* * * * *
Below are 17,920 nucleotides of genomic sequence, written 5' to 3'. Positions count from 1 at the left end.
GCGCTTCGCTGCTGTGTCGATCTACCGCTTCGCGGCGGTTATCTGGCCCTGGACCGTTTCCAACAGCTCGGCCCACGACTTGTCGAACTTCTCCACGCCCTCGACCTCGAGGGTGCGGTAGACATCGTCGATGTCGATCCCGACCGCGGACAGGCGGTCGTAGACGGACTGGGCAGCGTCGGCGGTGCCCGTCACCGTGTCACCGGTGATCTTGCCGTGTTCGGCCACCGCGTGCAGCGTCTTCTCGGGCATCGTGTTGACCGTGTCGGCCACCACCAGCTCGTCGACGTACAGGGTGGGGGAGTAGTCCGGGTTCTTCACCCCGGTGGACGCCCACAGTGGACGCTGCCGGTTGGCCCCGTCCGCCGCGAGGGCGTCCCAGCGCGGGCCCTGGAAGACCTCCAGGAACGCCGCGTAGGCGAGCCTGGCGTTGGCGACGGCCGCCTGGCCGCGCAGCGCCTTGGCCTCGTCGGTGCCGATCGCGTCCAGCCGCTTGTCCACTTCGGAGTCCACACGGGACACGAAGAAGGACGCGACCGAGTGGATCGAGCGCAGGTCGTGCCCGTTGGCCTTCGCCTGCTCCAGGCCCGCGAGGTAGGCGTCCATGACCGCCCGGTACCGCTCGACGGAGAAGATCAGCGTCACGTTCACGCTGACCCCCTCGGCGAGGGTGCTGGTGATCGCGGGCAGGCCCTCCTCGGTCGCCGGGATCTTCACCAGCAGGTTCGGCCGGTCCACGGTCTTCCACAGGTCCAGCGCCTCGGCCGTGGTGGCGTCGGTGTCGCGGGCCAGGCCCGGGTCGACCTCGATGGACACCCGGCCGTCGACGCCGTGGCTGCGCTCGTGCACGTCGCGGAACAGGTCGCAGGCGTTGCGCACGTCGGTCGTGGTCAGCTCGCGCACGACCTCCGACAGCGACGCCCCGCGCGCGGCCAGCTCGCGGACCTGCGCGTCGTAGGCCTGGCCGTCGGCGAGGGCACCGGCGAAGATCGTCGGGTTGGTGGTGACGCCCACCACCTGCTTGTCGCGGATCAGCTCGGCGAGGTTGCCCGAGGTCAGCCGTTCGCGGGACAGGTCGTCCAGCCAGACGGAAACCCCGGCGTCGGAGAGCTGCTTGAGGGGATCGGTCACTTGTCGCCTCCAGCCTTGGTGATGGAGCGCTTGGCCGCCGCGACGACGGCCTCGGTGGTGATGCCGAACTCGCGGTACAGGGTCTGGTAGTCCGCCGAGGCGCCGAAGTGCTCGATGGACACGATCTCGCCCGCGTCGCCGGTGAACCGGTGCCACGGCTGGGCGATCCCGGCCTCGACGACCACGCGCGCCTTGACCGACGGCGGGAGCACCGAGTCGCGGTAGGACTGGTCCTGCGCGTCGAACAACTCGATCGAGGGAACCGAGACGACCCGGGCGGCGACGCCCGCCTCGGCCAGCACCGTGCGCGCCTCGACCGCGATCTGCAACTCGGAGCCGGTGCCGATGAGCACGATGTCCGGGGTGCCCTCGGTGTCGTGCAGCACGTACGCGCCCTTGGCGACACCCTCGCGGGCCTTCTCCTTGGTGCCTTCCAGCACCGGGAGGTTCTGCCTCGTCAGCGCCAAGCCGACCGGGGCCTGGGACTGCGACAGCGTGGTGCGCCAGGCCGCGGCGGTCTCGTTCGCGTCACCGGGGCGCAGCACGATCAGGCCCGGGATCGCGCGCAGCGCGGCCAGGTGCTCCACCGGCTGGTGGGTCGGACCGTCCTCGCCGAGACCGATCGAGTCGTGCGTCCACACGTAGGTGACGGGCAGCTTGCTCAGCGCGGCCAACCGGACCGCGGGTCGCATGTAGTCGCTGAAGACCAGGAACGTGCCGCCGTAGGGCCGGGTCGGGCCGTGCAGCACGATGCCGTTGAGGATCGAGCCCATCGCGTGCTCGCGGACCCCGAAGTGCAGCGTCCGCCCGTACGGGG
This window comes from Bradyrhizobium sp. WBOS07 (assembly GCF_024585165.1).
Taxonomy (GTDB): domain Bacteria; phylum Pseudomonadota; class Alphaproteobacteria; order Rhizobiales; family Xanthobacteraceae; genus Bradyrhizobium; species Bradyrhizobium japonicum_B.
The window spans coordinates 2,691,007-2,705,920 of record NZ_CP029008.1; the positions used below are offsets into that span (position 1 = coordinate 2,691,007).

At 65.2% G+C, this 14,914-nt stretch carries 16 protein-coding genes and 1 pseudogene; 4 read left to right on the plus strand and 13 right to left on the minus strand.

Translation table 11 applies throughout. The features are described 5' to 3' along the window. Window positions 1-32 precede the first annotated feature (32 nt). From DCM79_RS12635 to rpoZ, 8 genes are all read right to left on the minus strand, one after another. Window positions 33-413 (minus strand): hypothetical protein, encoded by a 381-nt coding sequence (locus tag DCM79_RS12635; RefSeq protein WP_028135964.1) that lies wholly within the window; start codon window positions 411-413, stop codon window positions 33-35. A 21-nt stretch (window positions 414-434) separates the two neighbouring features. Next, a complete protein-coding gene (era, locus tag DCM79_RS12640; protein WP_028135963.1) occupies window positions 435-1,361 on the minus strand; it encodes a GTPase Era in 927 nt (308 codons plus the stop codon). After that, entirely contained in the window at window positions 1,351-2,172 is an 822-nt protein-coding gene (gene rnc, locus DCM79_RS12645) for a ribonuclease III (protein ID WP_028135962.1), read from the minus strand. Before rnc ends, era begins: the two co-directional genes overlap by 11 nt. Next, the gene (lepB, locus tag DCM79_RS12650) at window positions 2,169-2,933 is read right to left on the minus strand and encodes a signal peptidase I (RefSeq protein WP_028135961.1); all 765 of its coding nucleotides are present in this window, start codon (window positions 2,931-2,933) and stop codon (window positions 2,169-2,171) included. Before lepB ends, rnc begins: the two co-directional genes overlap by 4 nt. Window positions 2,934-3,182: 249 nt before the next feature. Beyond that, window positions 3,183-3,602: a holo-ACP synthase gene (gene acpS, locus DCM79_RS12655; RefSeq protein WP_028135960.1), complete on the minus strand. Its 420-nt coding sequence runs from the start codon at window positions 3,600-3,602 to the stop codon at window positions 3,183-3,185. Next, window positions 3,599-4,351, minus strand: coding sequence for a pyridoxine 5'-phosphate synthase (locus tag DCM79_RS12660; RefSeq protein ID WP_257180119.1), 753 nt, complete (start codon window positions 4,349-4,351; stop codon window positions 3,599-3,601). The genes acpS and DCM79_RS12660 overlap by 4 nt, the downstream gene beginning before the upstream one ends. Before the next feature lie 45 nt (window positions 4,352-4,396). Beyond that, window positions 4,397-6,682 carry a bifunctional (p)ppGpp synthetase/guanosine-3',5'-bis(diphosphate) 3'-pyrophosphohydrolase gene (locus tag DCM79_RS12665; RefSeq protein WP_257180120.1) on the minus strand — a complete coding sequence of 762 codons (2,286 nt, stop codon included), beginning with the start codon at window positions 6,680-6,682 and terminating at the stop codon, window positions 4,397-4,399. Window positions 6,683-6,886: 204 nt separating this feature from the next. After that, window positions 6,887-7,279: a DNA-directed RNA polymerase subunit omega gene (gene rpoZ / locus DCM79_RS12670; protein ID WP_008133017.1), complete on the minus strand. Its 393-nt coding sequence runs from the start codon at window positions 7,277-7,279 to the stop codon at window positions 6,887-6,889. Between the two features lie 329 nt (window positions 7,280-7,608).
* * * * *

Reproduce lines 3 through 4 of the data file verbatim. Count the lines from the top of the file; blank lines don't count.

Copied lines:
This window comes from Bradyrhizobium sp. WBOS07 (assembly GCF_024585165.1).
Taxonomy (GTDB): domain Bacteria; phylum Pseudomonadota; class Alphaproteobacteria; order Rhizobiales; family Xanthobacteraceae; genus Bradyrhizobium; species Bradyrhizobium japonicum_B.